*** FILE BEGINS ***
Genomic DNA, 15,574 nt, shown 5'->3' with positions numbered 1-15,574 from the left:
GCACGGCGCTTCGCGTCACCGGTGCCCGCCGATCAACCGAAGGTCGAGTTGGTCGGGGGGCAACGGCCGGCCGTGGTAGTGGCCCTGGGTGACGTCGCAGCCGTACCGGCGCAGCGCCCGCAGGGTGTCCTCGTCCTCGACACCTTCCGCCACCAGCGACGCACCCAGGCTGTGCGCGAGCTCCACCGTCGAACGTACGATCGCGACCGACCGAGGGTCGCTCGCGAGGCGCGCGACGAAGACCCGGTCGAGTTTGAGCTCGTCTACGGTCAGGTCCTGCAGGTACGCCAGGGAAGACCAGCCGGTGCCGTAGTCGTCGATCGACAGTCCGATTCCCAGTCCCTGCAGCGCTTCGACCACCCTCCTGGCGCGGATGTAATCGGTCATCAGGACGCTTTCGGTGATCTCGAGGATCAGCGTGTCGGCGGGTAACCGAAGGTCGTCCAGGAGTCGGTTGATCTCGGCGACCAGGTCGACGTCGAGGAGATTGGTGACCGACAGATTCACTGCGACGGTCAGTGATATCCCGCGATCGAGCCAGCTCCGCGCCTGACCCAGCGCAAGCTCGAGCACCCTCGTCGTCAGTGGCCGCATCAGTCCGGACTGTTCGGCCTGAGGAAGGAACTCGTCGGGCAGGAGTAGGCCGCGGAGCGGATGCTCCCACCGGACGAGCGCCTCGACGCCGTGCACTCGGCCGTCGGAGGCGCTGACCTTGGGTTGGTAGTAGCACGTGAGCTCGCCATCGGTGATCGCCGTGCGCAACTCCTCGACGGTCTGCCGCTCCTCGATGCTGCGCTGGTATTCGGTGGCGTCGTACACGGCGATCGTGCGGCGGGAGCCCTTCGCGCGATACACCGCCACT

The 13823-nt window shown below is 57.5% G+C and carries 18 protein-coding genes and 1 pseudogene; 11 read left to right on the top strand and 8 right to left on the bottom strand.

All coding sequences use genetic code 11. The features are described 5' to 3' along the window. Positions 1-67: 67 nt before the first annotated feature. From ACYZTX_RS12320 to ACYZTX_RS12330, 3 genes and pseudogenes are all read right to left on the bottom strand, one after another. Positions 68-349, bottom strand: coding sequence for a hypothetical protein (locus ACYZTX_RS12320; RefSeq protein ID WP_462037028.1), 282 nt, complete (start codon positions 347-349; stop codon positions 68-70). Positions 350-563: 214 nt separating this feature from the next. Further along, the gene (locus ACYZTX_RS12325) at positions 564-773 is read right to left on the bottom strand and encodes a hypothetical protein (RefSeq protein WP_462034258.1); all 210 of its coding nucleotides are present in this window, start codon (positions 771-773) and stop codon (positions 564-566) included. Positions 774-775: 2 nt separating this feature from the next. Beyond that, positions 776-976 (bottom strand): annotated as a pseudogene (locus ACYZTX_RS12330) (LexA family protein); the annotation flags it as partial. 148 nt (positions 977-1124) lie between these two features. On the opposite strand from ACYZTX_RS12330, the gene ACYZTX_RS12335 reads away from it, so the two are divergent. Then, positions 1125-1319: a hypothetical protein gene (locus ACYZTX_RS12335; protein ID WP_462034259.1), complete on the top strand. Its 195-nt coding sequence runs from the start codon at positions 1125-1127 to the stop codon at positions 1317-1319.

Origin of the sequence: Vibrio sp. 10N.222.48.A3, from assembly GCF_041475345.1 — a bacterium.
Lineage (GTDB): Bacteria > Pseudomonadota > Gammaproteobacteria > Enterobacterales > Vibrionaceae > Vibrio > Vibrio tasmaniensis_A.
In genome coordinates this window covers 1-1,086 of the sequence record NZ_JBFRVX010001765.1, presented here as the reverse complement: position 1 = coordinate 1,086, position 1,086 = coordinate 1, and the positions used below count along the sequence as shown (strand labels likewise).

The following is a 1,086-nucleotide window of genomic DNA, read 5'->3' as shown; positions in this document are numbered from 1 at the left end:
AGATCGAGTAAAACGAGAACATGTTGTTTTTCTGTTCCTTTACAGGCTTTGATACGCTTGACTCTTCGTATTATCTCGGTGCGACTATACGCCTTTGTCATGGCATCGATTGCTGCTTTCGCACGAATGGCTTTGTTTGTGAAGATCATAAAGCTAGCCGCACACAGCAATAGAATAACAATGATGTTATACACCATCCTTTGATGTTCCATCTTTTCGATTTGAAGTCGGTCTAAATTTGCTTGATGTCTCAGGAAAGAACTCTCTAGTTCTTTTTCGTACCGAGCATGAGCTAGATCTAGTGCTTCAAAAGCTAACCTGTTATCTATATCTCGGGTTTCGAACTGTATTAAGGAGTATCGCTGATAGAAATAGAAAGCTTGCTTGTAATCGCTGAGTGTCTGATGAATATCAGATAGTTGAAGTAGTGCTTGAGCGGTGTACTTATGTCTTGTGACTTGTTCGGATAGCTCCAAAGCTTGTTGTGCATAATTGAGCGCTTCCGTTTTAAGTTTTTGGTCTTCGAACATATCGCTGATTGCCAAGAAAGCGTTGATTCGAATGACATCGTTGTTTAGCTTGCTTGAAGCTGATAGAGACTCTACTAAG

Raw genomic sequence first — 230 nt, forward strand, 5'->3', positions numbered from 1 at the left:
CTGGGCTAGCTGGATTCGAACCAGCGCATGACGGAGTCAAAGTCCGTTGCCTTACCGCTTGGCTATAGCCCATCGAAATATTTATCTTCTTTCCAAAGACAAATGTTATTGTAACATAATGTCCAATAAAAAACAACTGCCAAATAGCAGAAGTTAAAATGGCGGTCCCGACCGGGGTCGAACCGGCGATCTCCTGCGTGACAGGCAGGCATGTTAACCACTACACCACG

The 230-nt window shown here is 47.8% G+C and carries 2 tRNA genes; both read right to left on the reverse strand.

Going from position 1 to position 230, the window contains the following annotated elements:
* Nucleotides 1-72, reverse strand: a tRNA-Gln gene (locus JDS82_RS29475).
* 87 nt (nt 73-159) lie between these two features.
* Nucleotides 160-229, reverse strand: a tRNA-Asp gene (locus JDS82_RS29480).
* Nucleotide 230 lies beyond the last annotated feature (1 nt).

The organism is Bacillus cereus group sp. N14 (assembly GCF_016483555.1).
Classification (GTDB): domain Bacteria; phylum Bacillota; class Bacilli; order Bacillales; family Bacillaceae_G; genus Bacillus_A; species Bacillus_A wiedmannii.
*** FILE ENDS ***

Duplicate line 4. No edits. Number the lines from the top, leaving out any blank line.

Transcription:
All coding sequences use genetic code 11. The features are described 5' to 3' along the window. Positions 1-67: 67 nt before the first annotated feature. From ACYZTX_RS12320 to ACYZTX_RS12330, 3 genes and pseudogenes are all read right to left on the bottom strand, one after another. Positions 68-349, bottom strand: coding sequence for a hypothetical protein (locus ACYZTX_RS12320; RefSeq protein ID WP_462037028.1), 282 nt, complete (start codon positions 347-349; stop codon positions 68-70). Positions 350-563: 214 nt separating this feature from the next. Further along, the gene (locus ACYZTX_RS12325) at positions 564-773 is read right to left on the bottom strand and encodes a hypothetical protein (RefSeq protein WP_462034258.1); all 210 of its coding nucleotides are present in this window, start codon (positions 771-773) and stop codon (positions 564-566) included. Positions 774-775: 2 nt separating this feature from the next. Beyond that, positions 776-976 (bottom strand): annotated as a pseudogene (locus ACYZTX_RS12330) (LexA family protein); the annotation flags it as partial. 148 nt (positions 977-1124) lie between these two features. On the opposite strand from ACYZTX_RS12330, the gene ACYZTX_RS12335 reads away from it, so the two are divergent. Then, positions 1125-1319: a hypothetical protein gene (locus ACYZTX_RS12335; protein ID WP_462034259.1), complete on the top strand. Its 195-nt coding sequence runs from the start codon at positions 1125-1127 to the stop codon at positions 1317-1319.